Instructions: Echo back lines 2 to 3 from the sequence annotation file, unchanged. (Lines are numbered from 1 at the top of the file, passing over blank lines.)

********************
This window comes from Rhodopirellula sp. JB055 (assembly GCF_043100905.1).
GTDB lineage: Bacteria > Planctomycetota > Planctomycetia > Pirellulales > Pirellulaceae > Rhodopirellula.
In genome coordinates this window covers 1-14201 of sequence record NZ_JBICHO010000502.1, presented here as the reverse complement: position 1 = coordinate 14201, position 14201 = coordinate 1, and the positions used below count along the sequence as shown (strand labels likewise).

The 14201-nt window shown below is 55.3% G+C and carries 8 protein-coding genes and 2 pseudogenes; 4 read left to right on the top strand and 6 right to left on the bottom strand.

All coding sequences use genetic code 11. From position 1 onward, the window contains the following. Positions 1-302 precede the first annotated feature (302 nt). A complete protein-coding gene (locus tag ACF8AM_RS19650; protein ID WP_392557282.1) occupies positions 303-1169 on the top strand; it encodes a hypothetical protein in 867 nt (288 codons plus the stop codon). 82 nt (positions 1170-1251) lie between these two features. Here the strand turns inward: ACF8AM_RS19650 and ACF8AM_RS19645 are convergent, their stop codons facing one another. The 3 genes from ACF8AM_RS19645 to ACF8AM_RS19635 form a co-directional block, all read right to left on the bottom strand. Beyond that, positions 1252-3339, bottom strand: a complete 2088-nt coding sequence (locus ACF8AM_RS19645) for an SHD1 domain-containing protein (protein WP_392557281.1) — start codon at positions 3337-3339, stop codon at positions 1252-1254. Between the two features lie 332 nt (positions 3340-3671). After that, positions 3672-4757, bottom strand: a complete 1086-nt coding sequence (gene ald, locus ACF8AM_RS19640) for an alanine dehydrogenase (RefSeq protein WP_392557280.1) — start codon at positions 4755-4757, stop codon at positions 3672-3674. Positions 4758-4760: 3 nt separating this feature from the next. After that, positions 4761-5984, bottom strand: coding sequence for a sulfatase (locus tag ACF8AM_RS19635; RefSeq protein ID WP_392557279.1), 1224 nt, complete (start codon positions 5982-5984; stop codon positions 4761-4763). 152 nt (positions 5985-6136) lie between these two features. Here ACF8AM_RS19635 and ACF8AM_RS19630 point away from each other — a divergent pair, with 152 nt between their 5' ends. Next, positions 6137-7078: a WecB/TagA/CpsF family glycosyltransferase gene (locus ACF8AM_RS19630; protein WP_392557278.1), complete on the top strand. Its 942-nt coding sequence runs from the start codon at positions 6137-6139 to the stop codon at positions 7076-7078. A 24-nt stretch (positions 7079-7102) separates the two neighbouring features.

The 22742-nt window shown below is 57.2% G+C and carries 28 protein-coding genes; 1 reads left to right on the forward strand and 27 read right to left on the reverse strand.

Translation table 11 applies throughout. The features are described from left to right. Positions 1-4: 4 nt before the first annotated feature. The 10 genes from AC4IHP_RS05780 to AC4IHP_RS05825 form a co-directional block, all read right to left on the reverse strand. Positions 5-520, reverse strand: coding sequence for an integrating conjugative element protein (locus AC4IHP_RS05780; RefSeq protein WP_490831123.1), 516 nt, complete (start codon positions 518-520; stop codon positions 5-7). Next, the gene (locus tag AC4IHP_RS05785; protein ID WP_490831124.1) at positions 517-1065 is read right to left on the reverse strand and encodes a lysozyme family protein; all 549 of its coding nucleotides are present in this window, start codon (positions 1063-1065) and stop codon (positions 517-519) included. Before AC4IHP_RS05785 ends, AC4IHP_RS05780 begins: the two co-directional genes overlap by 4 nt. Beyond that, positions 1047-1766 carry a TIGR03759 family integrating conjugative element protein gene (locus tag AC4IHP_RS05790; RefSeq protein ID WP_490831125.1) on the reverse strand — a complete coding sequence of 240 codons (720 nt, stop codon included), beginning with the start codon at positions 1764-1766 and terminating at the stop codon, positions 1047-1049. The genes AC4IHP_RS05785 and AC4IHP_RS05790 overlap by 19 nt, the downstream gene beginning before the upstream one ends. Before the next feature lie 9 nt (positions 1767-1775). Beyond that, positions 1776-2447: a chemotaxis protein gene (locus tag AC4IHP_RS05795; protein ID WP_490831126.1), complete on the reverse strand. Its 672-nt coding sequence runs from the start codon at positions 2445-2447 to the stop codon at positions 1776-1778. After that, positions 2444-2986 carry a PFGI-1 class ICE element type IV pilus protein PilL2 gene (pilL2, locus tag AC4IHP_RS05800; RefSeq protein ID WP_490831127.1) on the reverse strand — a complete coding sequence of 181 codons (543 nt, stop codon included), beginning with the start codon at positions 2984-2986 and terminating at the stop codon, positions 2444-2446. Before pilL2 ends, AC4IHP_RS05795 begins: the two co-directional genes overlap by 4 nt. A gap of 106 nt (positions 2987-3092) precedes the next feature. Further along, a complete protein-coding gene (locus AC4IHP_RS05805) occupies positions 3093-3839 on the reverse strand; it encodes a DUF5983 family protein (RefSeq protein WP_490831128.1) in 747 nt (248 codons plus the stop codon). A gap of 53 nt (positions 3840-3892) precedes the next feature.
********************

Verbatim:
GTDB lineage: Bacteria > Planctomycetota > Planctomycetia > Pirellulales > Pirellulaceae > Rhodopirellula.
In genome coordinates this window covers 1-14201 of sequence record NZ_JBICHO010000502.1, presented here as the reverse complement: position 1 = coordinate 14201, position 14201 = coordinate 1, and the positions used below count along the sequence as shown (strand labels likewise).